Pickpockets and thieves in Brazil take advantage of the country’s crowds and make off with valuables. Pickpocketing can happen anywhere in the world, but it is more common in certain popular tourist destinations in South America than it might be in your hometown.
In general, pickpockets tend to operate on public transit, including intercity and international buses, in crowded markets, and around popular tourist destinations such as beaches, parks, and historic city centers.
Before you go, research pickpocketing in your specific South American destination. The precautions you can take to protect against pickpockets are the same anywhere you go.
Keep in mind that many South American countries are poorer than Europe or North America, so wearing flashy jewelry, watches, or clothing singles you out as a wealthy foreigner. Keep your valuables secure.
You don’t have to wear a money belt (in fact, that will make you stand out even more as a tourist) but wear a bag that zips and keep your phone, wallet, and ID in internal pockets, not external ones that criminals can unzip easily.
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Visitors to South America are often worried about more violent crime. It’s true that violent crime rates are elevated across the continent. Violent crimes such as kidnappings and murder rarely affect foreigners, targeting locals instead, but armed robbery and muggings often affect foreigners.
Armed robbery is a problem for anyone in South America, including locals and foreigners alike. According to some studies, 60% of all robberies on the continent involve some form of violence.
Robberies are sometimes simple hold-ups in dark streets at night. Armed robbers will also set up roadblocks or wait at traffic lights to rob cars at night.
Another form of armed robbery is express kidnapping, when a robber forces a victim at gunpoint to empty their bank account, effectively paying their own ransom. Armed robbery risks vary drastically from country to country.
Argentina has one of the highest robbery rates in the world (including armed and non-violent robbery), while Paraguay ranks much lower, with only 29 incidents per 100,000 people.
Bad things can happen anywhere, so don’t get too relaxed as you’re traveling. A good rule of thumb is to avoid traveling alone at night, as that is when most robberies happen.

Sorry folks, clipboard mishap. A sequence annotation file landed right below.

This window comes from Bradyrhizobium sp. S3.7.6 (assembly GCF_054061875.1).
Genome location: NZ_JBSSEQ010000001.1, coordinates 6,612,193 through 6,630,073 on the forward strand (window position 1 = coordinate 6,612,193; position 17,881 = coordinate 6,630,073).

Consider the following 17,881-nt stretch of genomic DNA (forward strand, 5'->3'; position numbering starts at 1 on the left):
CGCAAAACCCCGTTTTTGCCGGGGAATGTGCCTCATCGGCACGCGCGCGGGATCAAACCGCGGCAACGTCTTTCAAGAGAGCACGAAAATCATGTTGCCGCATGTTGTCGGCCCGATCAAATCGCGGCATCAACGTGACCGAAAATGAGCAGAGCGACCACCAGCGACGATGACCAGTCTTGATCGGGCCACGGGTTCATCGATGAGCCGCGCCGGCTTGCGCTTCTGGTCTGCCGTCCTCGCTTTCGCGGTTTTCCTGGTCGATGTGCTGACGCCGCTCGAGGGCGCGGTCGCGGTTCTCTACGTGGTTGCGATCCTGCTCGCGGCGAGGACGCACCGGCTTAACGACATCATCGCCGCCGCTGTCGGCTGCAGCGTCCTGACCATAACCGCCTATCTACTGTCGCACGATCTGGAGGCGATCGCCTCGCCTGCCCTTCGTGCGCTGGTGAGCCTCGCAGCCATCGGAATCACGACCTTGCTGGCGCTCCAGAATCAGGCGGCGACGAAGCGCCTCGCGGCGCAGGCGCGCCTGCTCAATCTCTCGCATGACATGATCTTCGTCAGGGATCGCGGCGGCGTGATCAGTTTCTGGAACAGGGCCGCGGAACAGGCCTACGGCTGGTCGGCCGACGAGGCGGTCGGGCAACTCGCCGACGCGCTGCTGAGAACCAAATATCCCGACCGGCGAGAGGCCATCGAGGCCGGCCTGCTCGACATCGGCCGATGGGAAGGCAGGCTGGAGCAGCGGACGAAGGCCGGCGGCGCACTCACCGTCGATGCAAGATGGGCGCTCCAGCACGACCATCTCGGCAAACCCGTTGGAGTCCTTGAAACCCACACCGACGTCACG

Avoid walking down side streets or poorly lit alleyways. If you’re taking taxis, only use authorized taxis as some robbers pose as taxis to get unexpected tourists. You should also be careful when hiking.
Many tourists assume that they’re safe if they aren’t in a big city, but robbers often wait for victims on popular hiking trails since they know it will be hard to call for help. Research your route ahead of time and hike with a partner or in a small group if possible.
Avoiding Bad Areas
Your risk when traveling to South America varies drastically from country to country and city to city. Avoiding bad areas can help you stay safe. For now, avoid all travel to Venezuela, which is the advice most governments, including the Canadian one, give to their citizens.
There are high levels of crime, the political situation is very unstable, and the country has many shortages, so you might have trouble finding clean water or medicine while you are there.
Another country currently experiencing unrest is Peru. Although most of the violence is confined to the southern regions of the country, it’s best to avoid it for the moment.
Wherever you travel, look up travel advisories from your government as well as forums with advice from previous travelers. Keep your valuables out of sight in crowded areas.
Avoid poorly-lit side streets or neighborhoods that feel sketchy. Many South American cities have informal settlements or slums with high levels of crime. Ask your hotel or hostel concierge for specific neighborhood advice.
Things to Consider
Here are a few things to keep in mind when traveling through South America:
- Learn a few words of Spanish (and Portuguese if you are going to Brazil). It’s polite, and it makes you stick out a little less.
- Talk to your doctor before you go. They can recommend which vaccinations you need as well as basic medication to take with you.
- Take copies of your documents with you instead of the real deal. Most police officers accept copies of your ID as proof of identity, and this way, you don’t risk having the actual ones stolen.
- Stay aware of your surroundings as you travel since thieves target distracted tourists.
Frequently Asked Questions
Want to learn more about traveling to South America? These answers might help:
What is the safest country in South America?
Uruguay is the safest country in South America. According to the Global Peace Index, it is a respectable 47th on the list of the world’s safest countries. Its crime rate is moderately low, and other dangers are minimal.
Are any South American countries safe to visit?
Most South American countries are safe to visit at the moment! Just exercise basic precautions to protect your stuff from thieves and do destination-specific research ahead of time.
What can you not do South America?
You cannot bring your Rolex and fancy diamond jewelry to South America and expect all of it to come back with you. You can’t go hiking without adequate preparations.
Not only do pickpockets frequent the trails, but they are also pretty difficult! Finally, you can’t let fear ruin your trip instead of relaxing and enjoying the experience.
Is South America safe for female travelers?
Yes, South America is generally safe for female travelers, and millions of women travel to the continent annually, including solo. Female travelers everywhere need to take additional precautions compared to their male counterparts, such as choosing secure accommodations and not walking alone at night.
What is a serious problem in South America?
Almost all South American countries have serious problems with inequality. Income inequality and high poverty rates are a factor in crime as well as other societal problems.
So, Is South America Safe to Visit in 2023?
South America is a vast continent that is difficult to generalize. The countries here have problems such as crime and corruption, but millions of visitors visit annually with few problems.
Just check local advisories ahead of time to make sure you are up-to-date on relevant information. So, with so much to see and do and so many safe countries to visit, what are you waiting for — book your trip to South America today!